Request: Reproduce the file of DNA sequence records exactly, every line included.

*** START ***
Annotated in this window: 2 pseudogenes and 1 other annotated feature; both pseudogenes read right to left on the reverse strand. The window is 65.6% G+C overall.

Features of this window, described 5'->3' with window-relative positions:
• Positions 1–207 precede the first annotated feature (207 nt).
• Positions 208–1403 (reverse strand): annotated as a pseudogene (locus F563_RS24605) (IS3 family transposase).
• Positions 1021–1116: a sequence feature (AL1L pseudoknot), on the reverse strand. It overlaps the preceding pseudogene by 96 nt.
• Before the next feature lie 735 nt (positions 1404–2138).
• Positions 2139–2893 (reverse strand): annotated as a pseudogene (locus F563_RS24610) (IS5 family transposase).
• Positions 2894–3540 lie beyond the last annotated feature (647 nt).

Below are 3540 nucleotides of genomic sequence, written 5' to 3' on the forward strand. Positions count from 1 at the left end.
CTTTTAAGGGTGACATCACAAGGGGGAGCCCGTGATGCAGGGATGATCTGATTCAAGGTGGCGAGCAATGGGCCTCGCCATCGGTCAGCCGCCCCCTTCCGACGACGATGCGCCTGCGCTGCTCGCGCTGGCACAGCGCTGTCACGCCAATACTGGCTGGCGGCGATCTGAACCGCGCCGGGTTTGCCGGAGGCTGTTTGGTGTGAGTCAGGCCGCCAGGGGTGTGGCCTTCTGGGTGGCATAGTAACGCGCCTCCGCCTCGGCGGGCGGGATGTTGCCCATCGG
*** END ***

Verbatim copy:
Annotated in this window: 2 pseudogenes and 1 other annotated feature; both pseudogenes read right to left on the reverse strand. The window is 65.6% G+C overall.

Features of this window, described 5'->3' with window-relative positions:
• Positions 1–207 precede the first annotated feature (207 nt).
• Positions 208–1403 (reverse strand): annotated as a pseudogene (locus F563_RS24605) (IS3 family transposase).
• Positions 1021–1116: a sequence feature (AL1L pseudoknot), on the reverse strand. It overlaps the preceding pseudogene by 96 nt.
• Before the next feature lie 735 nt (positions 1404–2138).
• Positions 2139–2893 (reverse strand): annotated as a pseudogene (locus F563_RS24610) (IS5 family transposase).
• Positions 2894–3540 lie beyond the last annotated feature (647 nt).

Below are 3540 nucleotides of genomic sequence, written 5' to 3' on the forward strand. Positions count from 1 at the left end.
CTTTTAAGGGTGACATCACAAGGGGGAGCCCGTGATGCAGGGATGATCTGATTCAAGGTGGCGAGCAATGGGCCTCGCCATCGGTCAGCCGCCCCCTTCCGACGACGATGCGCCTGCGCTGCTCGCGCTGGCACAGCGCTGTCACGCCAATACTGGCTGGCGGCGATCTGAACCGCGCCGGGTTTGCCGGAGGCTGTTTGGTGTGAGTCAGGCCGCCAGGGGTGTGGCCTTCTGGGTGGCATAGTAACGCGCCTCCGCCTCGGCGGGCGGGATGTTGCCCATCGG